Daisypath - Anniversary

Wednesday, 16 August 2017

Summer Cruise Day 39 Disley to Higher Poynton

We woke to the sun streaming in through the port holes and for once Smudge was still out for the count.  It took him a while to come too.  Must have been a good deep sleep for him to be like that.

A relatively short run was planned for today as we wanted to stop in Marple.  We set off at our usual 9:30pm and chugged along taking in the lovely scenery around here.  It rates as one of our favorite bits of canal round here.

Almost a picture postcard view.

Just before Marple Junction we came across nb Brammle.  We know this boat as it used to belong to one of our mooring neighbours at Tattenhall Marina but they sold her earlier in the year to move ashore.  She looks as if her new owners are taking good care of her.

Still well maintained nb Brammle looks as good as she did when we last saw her

Approaching Marple junction

At Marple Junction we swung under the bridge and onto the Macclesfield canal.  We found a free spot just after the next bridge to moor up and then walked into town.

Narrows immediately after the turn.  Presumably boats would have been
measured here and a toll levied based on the tonnage of cargo carried.

Whilst in town I managed to buy a new tool box.  Up to now all my tools had been crammed into a very small Halfords tool bag.  Every time I needed something I had to empty the entire contents to find the tool I wanted.  The new 16 inch box has lift out shelves and means my tools can be accessed much easier now. Just need to find a home onboard for it now!

After a cuppa back on AmyJo we got under way again as it was a lovely day for cruising.  We decided we would stop wherever took our fancy rather than stay all day at Marple.

Passing through Hawk Green is located  the Goyt Mill.  A rather magnificent building of red and cream bricks.  Built in 1905 by Johnathan Partland LTD and designed by Manchester architects Stott and sons.

As a spinning Mill it housed 82000 mule spindles, the largest number in the country at the time.  Spinning ceased in the 60s and so the mill was used to store plastics and foam.  The mill finally closed in 1980, just about avoided demolition and is now divided into several business units.

Impressive Goyt Mill

Plenty of boats on the move today.

We eventually found some nice Armco and rings to moor at Poynton, home of Braidbar boats yard.  Ahead of us is moored this rather odd looking craft.  It is, in fact, a Caracraft (click), a cross between a caravan and a boat.  If the website is anything to go by these look quite comfortable inside.  When moving on land the Caracraft is simply pulled onto a road base and can then be used as a normal caravan.  Oddly they are made in Australia so I wonder how this one got over to the UK?

The caracraft caravan boat

Our mooring tonight, Braidbar's yard is further on round the corner

Total distance:3.73 miles Elapsed time:2h27m54s Locks:0 Bridges:16 
Average speed:1.66 mph (1.66 lock/mph) 

Tuesday, 15 August 2017

Summer Cruise Day 38 Bugsworth to Disley

We spent a total of 4 nights in Bugsworth in all.  We so love that place its hard to leave.  On Friday several of the boats moored there including Derwent6 and Mochyn Du, all left so the basin was now looking empty.  Perhaps we should have held back a day.

The tow path at the basin is quite low so it makes it perfect for Gunwale painting.  AmyJo was in need of some fresh paint.  So, with a lovely dry day, I set too and rubbed down the Starboard (right) Gunwale. 

I also took the opportunity to treat some rust blistering the paint around the starboard bow fare-lead, which when removed, we discovered was not sealed fully and a small amount of moisture getting in.   I treated the rust with Furtan and let it soak over night.

Primer on and setting

I also dealt with the area where I hit the wall.
Saturday dawned wet an miserable and stayed that way pretty much all morning.  By mid afternoon the weather perked up enough for me to wet and dry back the primer and get some undercoat on.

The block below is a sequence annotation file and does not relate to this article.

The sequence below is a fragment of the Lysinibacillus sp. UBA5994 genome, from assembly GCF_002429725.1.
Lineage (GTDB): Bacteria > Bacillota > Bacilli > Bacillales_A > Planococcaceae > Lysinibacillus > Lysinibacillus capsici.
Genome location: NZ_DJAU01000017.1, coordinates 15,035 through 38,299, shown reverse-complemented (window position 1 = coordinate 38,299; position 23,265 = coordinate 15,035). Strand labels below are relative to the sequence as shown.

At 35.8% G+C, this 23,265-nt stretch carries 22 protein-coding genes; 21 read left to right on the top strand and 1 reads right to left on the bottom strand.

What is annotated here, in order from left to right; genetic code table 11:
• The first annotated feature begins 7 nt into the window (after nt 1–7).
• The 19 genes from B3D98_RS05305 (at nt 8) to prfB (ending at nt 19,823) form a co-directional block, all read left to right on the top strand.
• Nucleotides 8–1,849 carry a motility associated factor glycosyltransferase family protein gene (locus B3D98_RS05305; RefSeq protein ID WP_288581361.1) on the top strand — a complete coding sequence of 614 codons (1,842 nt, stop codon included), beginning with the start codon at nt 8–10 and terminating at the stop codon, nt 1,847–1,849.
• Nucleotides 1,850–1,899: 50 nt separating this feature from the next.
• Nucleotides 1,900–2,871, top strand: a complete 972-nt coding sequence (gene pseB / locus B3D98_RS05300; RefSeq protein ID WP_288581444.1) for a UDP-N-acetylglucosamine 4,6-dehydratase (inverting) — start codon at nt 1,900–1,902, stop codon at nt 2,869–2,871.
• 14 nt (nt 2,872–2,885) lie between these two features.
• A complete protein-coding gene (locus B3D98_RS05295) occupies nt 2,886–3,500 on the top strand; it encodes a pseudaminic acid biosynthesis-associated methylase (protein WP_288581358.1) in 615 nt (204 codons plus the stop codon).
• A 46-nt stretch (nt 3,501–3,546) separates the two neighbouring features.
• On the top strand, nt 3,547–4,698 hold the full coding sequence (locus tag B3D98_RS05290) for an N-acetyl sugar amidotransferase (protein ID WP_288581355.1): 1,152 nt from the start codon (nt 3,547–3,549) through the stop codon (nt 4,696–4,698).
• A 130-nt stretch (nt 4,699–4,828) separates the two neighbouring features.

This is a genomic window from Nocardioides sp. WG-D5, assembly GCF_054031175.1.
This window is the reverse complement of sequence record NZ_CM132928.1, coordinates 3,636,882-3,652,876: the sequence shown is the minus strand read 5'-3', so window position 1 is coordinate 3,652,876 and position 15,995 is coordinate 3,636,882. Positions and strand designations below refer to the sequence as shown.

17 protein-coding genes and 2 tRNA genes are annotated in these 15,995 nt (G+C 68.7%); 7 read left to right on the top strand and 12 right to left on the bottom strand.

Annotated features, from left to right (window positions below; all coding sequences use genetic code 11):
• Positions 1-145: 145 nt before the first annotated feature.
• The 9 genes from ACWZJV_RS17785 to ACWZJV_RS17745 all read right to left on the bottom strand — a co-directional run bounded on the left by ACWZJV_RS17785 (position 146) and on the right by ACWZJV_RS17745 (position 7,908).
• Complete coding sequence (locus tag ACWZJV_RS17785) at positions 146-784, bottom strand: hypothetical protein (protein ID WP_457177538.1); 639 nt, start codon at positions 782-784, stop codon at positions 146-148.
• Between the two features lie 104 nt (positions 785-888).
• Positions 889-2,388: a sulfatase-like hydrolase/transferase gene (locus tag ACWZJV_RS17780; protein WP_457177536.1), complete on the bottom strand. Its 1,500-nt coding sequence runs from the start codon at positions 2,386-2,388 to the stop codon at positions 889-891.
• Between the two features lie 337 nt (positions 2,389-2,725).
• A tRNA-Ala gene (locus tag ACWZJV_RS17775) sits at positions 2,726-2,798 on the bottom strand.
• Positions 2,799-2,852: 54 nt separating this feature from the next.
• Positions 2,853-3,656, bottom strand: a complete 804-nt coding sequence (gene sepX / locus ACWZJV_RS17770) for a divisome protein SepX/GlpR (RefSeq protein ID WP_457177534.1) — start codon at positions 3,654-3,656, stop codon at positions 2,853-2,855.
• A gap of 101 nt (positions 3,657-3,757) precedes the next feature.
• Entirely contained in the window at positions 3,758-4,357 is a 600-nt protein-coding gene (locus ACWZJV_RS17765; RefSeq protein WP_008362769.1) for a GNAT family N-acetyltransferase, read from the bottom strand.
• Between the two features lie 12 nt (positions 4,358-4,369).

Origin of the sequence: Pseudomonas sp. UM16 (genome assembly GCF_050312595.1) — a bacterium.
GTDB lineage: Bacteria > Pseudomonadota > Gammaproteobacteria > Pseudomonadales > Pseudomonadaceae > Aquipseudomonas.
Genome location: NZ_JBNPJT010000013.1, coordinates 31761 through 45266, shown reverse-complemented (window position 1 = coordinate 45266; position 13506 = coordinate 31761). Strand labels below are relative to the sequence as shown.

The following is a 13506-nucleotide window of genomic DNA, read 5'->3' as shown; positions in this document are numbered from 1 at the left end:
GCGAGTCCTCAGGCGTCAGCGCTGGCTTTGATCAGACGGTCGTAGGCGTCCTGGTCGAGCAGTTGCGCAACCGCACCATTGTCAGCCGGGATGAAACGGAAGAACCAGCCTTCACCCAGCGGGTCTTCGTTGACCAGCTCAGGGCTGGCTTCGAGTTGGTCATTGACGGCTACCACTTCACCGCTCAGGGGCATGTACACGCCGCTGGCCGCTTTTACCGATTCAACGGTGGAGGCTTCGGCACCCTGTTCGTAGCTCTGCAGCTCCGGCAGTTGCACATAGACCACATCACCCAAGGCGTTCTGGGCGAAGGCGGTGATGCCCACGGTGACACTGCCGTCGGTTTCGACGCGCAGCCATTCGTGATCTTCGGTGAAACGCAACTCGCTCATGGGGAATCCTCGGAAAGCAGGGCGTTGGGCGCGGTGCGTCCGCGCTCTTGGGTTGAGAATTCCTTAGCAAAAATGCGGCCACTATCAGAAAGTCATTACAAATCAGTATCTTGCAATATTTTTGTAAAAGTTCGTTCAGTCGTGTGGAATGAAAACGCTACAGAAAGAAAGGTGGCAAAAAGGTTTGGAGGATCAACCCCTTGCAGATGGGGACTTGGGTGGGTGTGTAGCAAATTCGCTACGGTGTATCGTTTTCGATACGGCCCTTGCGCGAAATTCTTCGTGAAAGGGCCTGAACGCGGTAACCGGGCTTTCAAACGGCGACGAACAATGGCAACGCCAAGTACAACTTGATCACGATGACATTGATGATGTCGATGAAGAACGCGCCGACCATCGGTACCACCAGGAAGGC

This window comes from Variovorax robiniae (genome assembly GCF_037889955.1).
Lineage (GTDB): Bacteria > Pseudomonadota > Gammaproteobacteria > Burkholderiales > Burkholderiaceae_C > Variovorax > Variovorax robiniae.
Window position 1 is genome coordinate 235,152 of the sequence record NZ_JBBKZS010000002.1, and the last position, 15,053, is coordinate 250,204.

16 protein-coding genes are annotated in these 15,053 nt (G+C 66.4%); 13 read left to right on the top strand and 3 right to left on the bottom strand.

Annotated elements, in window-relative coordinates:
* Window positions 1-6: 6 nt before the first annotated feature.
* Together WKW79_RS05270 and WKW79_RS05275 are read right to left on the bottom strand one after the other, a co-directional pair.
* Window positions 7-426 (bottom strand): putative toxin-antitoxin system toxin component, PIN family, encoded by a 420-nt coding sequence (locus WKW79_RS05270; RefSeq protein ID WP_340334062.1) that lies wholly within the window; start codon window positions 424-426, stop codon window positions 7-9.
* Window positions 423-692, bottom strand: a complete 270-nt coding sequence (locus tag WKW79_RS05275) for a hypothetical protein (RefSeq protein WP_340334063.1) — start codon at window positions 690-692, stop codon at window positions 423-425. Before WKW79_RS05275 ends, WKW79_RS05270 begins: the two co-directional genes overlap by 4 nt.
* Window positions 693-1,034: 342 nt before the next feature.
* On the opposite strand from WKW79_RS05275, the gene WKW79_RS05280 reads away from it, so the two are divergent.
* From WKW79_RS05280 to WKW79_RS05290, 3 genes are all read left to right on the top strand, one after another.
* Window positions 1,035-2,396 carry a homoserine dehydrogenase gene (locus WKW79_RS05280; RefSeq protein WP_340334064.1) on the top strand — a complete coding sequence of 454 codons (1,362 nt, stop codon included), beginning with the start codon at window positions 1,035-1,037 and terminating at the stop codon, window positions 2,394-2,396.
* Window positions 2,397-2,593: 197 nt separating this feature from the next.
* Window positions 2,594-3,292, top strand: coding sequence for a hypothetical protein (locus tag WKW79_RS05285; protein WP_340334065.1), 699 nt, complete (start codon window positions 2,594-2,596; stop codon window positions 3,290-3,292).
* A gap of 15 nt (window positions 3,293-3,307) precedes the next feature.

Sunday was a polar opposite with wall to wall sunshine from the start.  By 11am Chris and I had the finish coat on the gunwale and moved AmyJo across the arm to rub down the Port (left) gunwale.  

By mid day the gunwale was far to hot to paint so we got the chairs out and just chilled with an ice cream.  At 3pm the cloud had built sufficiently to hide the sun and let the gunwale cool down.  Working as fast as we could we got the finish coat of paint on the gunwale and the bow touch ups.

All done and gleaming as new.

Today we left at 9:30am after topping up with water and emptying the Portapotti.

We only met one boat on the way out but as the levels were well down we kept running aground.  At one point I had to use the pole to get AmyJo back into deeper water.

We met the only boat going the other way just after this was taken and ran hard aground

The levels were really low so we barely got over tick over most of the way.  At swing bridge 30 as we passed through another boat appeared astern.  It looked like he had been waiting for someone to go through the bridge  "no problem" I said "you can get the next one.  "I'll be mooring up shortly" he grinned back"

Bridge 30
We made a pit stop at New Mills Marina for a pump out and to top up with diesel.  At 69p for the diesel and £16 for a pump out it was good value considering there is no competition on this arm.

The Twizzle sweet factory at Newtown, what lovely smells emanate from there!

Just before Swing bridge 25 we passed the boat we let through earlier, moored up.  Chris set the bridge open and I went through just as another boat appeared and followed.  To our surprise the first boat untied his lines and motored through too grinning from ear to ear.  

Never tire of views like this

OK I thought perhaps he stopped to look round maybe.  It was not until we found him moored once more at the next swing bridge we realised he was playing us for fools and letting us do his work for him despite having 4 crew to himself.  The other boat let us through first and sure enough he and a further boat pulled out and followed us through.

We tried several times to moor up after this but the low levels meant we could not get in on most of the moorings.  We eventually got in some Armco near Disley but are aground with the stern out 4 feet.

Our shirker went past us not long after and his smile quickly vanished when he saw us moored in a perfect spot and no free Armco left.  I waved and quipped "Hello again" but this time I was ignored!  I wonder why :-)

Hope this is still not the case

Our mooring for the night